Recently, this is come under great scrutiny by civil authorities, and some states have even made it illegal, forcing priests to break the seal under certain circumstances or risk being imprisoned. At the moment, California is considering this exact legislation.

And in one way, it makes sense, right? Why would we want to protect a potential murderer, child molester, or someone at risk of suicide? We should want to do everything we can to turn this person in, either to get them help or to punish them for their actions.

And yet, I have to argue that something quite essential would be lost within the sacrament if the inviolable seal were removed: with anonymity comes the freedom to return to God with one’s whole heart and take the first step towards retribution for one’s sins. Without the fear of civil punishment, the Church is able to engage with people who would have otherwise carried their sins alone until their death, never taking a step forward and never finding the peace necessary to make things right. As counter-intuitive as it may sound, a firmly believe that the seal of the confession actually makes it more likely that people who have committed horrible sins will seek the help they need and reconciliation will be achieved by all involved.

As the Church continues to move forward with scandal, showing that it has been irresponsible to keep the safety of the public in mind, this case is going to be more and more difficult to make, but it is one that I think we must continue to hold. There is truly nothing like the opportunity that the sacrament allows, to step outside of our time and space, and to speak directly to God.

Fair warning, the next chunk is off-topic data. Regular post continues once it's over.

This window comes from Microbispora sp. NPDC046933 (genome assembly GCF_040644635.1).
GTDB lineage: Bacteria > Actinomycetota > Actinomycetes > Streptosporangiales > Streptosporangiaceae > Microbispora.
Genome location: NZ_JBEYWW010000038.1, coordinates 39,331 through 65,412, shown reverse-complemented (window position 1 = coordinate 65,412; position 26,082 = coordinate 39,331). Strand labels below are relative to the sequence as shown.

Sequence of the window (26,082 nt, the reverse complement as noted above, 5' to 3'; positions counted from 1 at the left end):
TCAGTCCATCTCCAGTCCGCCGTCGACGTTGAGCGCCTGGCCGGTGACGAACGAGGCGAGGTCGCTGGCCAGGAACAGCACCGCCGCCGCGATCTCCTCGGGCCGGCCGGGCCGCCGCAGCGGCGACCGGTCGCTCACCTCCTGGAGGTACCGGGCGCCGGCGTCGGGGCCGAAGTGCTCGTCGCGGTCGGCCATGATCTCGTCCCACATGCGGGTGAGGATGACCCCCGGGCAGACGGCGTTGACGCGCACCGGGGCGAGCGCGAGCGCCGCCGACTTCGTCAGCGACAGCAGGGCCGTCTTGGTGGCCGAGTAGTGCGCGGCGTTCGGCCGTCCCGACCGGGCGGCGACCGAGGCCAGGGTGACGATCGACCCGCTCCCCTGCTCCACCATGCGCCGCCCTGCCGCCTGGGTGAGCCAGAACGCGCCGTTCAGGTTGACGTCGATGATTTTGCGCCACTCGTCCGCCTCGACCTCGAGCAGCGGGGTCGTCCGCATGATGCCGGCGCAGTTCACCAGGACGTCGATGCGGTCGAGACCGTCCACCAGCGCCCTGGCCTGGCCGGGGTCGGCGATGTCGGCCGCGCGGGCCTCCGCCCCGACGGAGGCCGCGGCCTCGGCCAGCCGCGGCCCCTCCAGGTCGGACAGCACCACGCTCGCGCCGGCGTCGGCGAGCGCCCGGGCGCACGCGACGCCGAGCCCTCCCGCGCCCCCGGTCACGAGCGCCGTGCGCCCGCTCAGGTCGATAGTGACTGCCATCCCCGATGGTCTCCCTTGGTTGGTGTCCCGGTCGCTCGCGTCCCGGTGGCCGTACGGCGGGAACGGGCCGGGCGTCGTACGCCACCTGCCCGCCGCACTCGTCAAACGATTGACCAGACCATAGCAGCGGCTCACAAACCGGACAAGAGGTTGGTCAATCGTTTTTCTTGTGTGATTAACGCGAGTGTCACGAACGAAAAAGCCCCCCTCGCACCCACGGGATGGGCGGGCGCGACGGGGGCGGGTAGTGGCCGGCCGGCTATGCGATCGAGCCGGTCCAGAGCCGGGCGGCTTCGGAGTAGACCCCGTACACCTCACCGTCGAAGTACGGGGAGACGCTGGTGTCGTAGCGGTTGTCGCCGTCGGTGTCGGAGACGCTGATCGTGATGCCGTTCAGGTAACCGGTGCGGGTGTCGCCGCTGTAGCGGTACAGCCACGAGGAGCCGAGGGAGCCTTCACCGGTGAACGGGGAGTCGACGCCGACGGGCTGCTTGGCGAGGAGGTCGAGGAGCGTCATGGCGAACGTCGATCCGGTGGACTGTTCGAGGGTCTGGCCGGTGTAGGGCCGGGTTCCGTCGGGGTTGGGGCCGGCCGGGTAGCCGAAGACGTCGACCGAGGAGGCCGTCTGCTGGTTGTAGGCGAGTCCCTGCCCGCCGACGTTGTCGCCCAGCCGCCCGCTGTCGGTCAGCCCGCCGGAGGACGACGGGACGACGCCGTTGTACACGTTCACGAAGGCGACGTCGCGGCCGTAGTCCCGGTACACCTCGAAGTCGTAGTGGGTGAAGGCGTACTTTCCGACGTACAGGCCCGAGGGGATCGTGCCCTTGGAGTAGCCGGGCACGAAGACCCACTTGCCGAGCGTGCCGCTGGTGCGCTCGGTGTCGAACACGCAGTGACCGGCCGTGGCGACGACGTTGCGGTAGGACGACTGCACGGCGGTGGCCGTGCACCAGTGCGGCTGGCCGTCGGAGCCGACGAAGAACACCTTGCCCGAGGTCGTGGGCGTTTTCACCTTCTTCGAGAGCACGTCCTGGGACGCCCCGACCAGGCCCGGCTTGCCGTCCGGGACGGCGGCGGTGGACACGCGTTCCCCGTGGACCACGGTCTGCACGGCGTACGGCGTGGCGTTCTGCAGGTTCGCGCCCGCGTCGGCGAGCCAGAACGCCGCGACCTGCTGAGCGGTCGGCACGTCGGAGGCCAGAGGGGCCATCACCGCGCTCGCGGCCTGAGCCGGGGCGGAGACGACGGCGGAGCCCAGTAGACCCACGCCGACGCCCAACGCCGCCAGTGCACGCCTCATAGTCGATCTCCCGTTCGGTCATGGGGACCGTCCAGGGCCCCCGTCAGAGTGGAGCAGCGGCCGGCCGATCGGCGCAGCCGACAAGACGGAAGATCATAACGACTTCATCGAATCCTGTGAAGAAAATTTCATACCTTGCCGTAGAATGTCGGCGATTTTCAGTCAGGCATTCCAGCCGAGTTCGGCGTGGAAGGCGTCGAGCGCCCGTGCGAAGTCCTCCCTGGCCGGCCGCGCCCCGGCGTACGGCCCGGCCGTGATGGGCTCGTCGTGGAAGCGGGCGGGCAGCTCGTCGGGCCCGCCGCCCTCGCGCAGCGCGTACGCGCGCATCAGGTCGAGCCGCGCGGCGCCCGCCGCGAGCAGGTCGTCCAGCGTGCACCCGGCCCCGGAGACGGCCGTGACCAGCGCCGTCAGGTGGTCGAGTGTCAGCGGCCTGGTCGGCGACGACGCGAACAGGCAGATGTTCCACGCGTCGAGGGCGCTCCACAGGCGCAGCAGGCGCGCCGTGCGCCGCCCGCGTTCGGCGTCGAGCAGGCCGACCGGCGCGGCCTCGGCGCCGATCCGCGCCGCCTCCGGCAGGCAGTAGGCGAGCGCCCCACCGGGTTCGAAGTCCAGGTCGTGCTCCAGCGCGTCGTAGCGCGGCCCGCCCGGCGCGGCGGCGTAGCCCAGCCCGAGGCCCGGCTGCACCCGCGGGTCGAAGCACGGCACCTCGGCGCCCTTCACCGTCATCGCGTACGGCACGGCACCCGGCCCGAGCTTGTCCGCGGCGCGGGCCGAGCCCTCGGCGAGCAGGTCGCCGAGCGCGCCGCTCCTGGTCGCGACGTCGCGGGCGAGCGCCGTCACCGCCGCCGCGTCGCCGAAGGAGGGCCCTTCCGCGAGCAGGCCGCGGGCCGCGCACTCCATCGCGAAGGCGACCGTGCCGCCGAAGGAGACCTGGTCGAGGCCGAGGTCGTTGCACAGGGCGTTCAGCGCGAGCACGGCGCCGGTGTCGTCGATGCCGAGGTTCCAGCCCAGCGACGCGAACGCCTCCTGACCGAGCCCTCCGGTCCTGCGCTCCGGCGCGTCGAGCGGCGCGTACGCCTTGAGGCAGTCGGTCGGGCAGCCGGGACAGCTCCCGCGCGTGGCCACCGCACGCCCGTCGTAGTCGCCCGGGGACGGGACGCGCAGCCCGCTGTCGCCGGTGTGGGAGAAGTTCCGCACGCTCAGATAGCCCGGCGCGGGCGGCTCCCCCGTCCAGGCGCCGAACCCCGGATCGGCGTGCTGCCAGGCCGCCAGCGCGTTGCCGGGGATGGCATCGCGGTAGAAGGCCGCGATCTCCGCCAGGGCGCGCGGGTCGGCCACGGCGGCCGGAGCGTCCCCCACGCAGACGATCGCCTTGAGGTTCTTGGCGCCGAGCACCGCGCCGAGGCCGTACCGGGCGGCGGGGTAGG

After being “sent out” with the homily, creed, and universal prayer, bringing the Liturgy of the Word to a close, the Mass begins again (in a sense) with the Liturgy of the Word. And just as the congregation was gathered in and prepared, given a gift, and sent out to share that gift in the Liturgy of the Word, so, too, will it be with the Liturgy of the Eucharist.

In many ways the most practical part of the Mass—the altar needs to be set in order for the sacrifice to take place—many forget that every action in the mass is filled with symbolic meaning that help the congregation enter more deeply into the mystery. Sure, the practical reality is that we need to get the gifts from point A to point B, but do we ever stop to wonder why? Do we stop to ask how it should be done? Too often, I see parishes diminish the preparation of the gifts to a merely practical act and the richness of the gesture is lost. Here are a few “pet peeves” that I notice.